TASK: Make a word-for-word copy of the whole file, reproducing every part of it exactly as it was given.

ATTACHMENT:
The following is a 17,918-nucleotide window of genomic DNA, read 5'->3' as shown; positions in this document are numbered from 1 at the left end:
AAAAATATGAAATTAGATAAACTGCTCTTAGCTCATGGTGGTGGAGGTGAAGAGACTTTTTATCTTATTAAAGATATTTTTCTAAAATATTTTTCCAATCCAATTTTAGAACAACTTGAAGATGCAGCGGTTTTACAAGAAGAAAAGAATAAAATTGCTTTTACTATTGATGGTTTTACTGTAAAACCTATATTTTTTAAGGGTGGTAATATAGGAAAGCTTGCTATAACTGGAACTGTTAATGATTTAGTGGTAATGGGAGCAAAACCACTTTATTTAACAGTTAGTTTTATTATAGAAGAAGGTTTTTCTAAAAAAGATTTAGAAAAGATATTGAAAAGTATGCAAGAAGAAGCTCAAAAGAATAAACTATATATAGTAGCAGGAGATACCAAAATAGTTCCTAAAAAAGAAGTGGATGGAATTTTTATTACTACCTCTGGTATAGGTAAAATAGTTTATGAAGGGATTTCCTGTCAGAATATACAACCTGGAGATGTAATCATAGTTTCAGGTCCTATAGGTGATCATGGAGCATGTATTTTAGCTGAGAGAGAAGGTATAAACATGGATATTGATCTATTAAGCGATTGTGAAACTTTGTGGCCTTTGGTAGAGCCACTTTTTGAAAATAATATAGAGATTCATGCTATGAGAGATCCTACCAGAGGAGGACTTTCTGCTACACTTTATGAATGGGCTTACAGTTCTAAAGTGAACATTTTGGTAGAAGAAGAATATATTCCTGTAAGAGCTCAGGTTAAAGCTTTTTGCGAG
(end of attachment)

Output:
The following is a 17,918-nucleotide window of genomic DNA, read 5'->3' as shown; positions in this document are numbered from 1 at the left end:
AAAAATATGAAATTAGATAAACTGCTCTTAGCTCATGGTGGTGGAGGTGAAGAGACTTTTTATCTTATTAAAGATATTTTTCTAAAATATTTTTCCAATCCAATTTTAGAACAACTTGAAGATGCAGCGGTTTTACAAGAAGAAAAGAATAAAATTGCTTTTACTATTGATGGTTTTACTGTAAAACCTATATTTTTTAAGGGTGGTAATATAGGAAAGCTTGCTATAACTGGAACTGTTAATGATTTAGTGGTAATGGGAGCAAAACCACTTTATTTAACAGTTAGTTTTATTATAGAAGAAGGTTTTTCTAAAAAAGATTTAGAAAAGATATTGAAAAGTATGCAAGAAGAAGCTCAAAAGAATAAACTATATATAGTAGCAGGAGATACCAAAATAGTTCCTAAAAAAGAAGTGGATGGAATTTTTATTACTACCTCTGGTATAGGTAAAATAGTTTATGAAGGGATTTCCTGTCAGAATATACAACCTGGAGATGTAATCATAGTTTCAGGTCCTATAGGTGATCATGGAGCATGTATTTTAGCTGAGAGAGAAGGTATAAACATGGATATTGATCTATTAAGCGATTGTGAAACTTTGTGGCCTTTGGTAGAGCCACTTTTTGAAAATAATATAGAGATTCATGCTATGAGAGATCCTACCAGAGGAGGACTTTCTGCTACACTTTATGAATGGGCTTACAGTTCTAAAGTGAACATTTTGGTAGAAGAAGAATATATTCCTGTAAGAGCTCAGGTTAAAGCTTTTTGCGAG